A drive across Greene County reveals a generally flat terrain that is punctuated by small hills and ridges, and in a few places, deep gorges and wide river valleys. All of this terrain, as well as the County’s productive farmland and deposits of valuable sand and gravel are remnants of giant sheets of ice called continental glaciers. At least four times over the last two million years glaciers have completely covered the County, the most recent one retreating from our area about 16,000 years ago.
Heavy, constant snowfall to the north became ice under its own weight, and the force of gravity pushed it southward. Sometimes over a mile high in Ohio, these glaciers were unimaginable bulldozers that completely obliterated forests and plugged up the old river systems.
Sometimes the climate would moderate and the glaciers would melt as fast as they advanced, and the pieces of rock that they had crushed and carried along were deposited in long ridges of sand and gravel along the front of the glacier that we call moraines. When a glacier was melting, rivers of ice would form inside of it, and sand and gravel was deposited in long lines which were left behind for geologists to call eskers.
A third type was gravel and sand that collected in a hole in the glacier, and when it departed, they were deposited as low lumpy hills called kames. Over all of this the finer crushed material in the ice was left behind like a big blanket called glacial till, the source of the county’s rich soils. As the climate warmed and the glaciers retreated the melting ice became torrents of water that roared southward carrying the glacier’s debris.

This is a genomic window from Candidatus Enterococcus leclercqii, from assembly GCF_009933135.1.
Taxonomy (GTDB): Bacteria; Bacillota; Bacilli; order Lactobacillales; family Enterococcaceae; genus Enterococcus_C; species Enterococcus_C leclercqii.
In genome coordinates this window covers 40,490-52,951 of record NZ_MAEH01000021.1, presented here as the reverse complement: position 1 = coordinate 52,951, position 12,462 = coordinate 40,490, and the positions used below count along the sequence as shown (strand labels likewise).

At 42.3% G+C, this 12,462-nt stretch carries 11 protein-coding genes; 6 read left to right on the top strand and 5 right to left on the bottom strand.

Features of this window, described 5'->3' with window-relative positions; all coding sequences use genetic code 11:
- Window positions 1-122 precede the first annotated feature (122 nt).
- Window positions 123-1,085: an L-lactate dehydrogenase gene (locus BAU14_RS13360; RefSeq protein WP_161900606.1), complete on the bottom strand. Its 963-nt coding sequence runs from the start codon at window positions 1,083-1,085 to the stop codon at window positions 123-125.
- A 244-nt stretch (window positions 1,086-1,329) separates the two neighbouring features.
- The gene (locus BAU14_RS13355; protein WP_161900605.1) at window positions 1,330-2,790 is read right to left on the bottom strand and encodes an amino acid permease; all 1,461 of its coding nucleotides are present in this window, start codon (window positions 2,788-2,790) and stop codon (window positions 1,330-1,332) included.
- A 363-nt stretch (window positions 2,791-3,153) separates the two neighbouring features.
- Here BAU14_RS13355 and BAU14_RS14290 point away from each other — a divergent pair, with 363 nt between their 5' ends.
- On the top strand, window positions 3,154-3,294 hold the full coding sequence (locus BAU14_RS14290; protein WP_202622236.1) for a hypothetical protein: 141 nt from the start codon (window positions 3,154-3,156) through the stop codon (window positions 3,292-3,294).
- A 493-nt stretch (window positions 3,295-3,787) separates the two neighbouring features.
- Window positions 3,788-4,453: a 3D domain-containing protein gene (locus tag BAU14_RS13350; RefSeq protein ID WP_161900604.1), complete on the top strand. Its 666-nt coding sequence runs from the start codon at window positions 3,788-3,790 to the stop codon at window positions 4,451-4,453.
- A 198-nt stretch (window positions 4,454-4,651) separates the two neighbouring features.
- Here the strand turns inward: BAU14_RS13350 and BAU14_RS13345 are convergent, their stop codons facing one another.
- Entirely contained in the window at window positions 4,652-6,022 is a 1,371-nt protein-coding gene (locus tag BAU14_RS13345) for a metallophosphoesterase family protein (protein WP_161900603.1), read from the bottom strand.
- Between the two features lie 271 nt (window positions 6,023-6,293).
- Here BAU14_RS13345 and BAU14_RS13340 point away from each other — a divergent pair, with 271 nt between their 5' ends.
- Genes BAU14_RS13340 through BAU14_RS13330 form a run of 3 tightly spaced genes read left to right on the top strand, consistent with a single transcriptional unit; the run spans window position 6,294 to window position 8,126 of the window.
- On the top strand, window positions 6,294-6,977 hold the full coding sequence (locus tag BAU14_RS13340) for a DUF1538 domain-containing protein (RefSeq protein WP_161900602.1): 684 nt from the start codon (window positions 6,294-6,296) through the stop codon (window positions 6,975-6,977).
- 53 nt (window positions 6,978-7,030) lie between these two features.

In places these flood waters cut deep gorges such as those near Clifton and Cedarville. They also filled up the river valleys that existed prior to their arrival, with deposits of sand and gravel.
Each glacier left behind a barren landscape that over time was re-colonized by plants and animals. The glacial period, or Pleistocene Epoch, was a time of marvelous animals that roamed what is now Greene County. Herds of wooly mammoths, mastodons, and long-horned bison roamed, and ground sloths, short-faced bears, saber-toothed cats, and many other wondrous creatures once called the county home when it was not covered with ice.
Not long after the last glacier left Ohio all of these creatures became extinct, for reasons scientists still argue about. Some say a changing climate changed the vegetation to a type that could not support the big animals. Others say humans, which first entered Ohio as the last glacier retreated, hunted the big animals to extinction. Some say it was a combination of these things. In any case, most of the small and medium-sized animals and birds survived and are still with us today.